FBI Knew Steele Dossier Was Bogus Before Using In FISA Application: Solomon
A string of emails quietly requested by House Republicans for declassification by President Trump may be the smoking gun that the FBI and DOJ committed egregious abuses of the Foreign Intelligence Surveillance Act (FISA), according to The Hill's John Solomon.
The email exchanges - kept from Congressional investigators for over two years, "included then-FBI Director James Comey, key FBI investigators in the Russia probe and lawyers in the DOJ’s national security division," according to the report - and took place in early to mid-October of 2016, prior to the FBI successfully securing a FISA warrant to spy on Trump campaign adviser Carter Page.
The email exchanges show the FBI was aware — before it secured the now-infamous warrant — that there were intelligence community concerns about the reliability of the main evidence used to support it: the Christopher Steele dossier.
The exchanges also indicate FBI officials were aware that Steele, the former MI6 British intelligence operative then working as a confidential human source for the bureau, had contacts with news media reporters before the FISA warrant was secured. -The Hill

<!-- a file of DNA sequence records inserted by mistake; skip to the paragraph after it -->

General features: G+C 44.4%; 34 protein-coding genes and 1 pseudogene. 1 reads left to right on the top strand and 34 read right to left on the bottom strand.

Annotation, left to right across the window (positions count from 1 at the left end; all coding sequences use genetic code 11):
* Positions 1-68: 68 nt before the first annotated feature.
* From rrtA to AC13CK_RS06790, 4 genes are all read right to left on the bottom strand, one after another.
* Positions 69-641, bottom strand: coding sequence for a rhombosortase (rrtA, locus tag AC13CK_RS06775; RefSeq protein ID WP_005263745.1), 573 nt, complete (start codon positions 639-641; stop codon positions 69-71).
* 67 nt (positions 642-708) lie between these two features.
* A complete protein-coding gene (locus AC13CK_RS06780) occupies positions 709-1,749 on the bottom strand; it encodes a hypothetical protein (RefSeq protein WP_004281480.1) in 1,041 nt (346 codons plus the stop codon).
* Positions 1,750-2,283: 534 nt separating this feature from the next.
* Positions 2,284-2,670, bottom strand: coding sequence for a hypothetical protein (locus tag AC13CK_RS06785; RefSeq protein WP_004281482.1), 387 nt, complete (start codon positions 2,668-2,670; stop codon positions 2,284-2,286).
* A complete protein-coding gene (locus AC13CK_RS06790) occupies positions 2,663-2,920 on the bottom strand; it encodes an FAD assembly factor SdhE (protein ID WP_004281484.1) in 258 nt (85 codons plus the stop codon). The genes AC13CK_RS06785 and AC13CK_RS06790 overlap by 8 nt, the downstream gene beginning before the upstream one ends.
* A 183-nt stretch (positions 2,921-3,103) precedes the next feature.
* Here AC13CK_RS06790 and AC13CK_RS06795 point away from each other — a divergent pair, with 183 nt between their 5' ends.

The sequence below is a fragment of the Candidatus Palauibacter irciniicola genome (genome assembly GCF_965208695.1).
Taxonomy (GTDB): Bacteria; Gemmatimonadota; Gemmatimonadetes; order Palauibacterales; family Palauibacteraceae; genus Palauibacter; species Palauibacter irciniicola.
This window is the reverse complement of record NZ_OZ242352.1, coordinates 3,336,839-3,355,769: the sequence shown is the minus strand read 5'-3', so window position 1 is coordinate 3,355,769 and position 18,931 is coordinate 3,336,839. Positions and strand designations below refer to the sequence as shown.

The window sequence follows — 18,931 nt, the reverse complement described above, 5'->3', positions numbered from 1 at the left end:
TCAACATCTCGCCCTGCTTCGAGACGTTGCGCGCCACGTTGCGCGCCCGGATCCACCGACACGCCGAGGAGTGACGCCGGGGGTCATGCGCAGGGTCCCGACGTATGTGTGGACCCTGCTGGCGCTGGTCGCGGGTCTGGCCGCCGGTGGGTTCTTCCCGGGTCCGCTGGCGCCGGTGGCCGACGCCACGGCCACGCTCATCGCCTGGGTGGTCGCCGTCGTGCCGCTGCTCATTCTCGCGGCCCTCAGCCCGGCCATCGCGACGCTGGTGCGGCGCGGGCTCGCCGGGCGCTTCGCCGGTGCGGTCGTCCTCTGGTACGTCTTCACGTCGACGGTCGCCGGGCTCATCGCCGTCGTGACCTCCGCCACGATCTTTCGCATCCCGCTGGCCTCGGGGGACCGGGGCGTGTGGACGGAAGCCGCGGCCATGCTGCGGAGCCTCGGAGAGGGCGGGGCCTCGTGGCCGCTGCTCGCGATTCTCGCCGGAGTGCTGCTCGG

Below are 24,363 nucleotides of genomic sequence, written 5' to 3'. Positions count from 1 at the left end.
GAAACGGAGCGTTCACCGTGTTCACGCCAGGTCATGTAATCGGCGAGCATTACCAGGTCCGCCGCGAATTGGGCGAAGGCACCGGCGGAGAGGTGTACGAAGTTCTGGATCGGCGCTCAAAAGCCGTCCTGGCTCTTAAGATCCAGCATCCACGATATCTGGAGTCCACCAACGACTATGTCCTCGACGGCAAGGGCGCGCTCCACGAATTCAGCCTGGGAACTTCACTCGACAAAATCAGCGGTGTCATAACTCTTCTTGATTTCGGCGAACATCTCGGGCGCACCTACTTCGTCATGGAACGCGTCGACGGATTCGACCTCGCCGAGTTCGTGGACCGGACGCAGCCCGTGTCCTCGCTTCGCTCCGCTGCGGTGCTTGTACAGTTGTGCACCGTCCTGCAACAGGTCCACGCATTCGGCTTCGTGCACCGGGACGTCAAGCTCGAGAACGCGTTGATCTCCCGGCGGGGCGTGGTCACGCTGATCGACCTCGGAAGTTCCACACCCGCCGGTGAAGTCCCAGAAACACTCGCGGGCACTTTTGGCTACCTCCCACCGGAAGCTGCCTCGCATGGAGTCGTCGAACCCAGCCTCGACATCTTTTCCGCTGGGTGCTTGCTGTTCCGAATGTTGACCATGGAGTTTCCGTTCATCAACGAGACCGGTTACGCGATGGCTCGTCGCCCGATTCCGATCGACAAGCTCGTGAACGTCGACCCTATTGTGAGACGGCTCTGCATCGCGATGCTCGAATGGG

Two weeks after the FBI secured the FISA warrant using the Steele Dossier, Steele was fired by the FBI on November 1, 2016 for inappropriate communications with the news media.
Also withheld from both Congress and the general public until months later is the fact that Steele had been paid by Fusion GPS - an opposition research firm hired by Hillary Clinton and the DNC to dig up dirt on Donald Trump. Moreover, Steele absolutely hated Donald Trump.
And as Solomon notes; "If the FBI knew of his media contacts and the concerns about the reliability of his dossier before seeking the warrant, it would constitute a serious breach of FISA regulations and the trust that the FISA court places in the FBI."
That’s because the FBI has an obligation to certify to the court before it approves FISA warrants that its evidence is verified, and to alert the judges to any flaws in its evidence or information that suggest the target might be innocent. -The Hill
The FBI, however, went to extreme lengths to convince the FISA judge that Steele ("Source #1"), was reliable when they could not verify the unsubstantiated claims in his dossier - while also having to explain why they still trusted his information after having terminated Steele's contract over inappropriate disclosures he made to the media.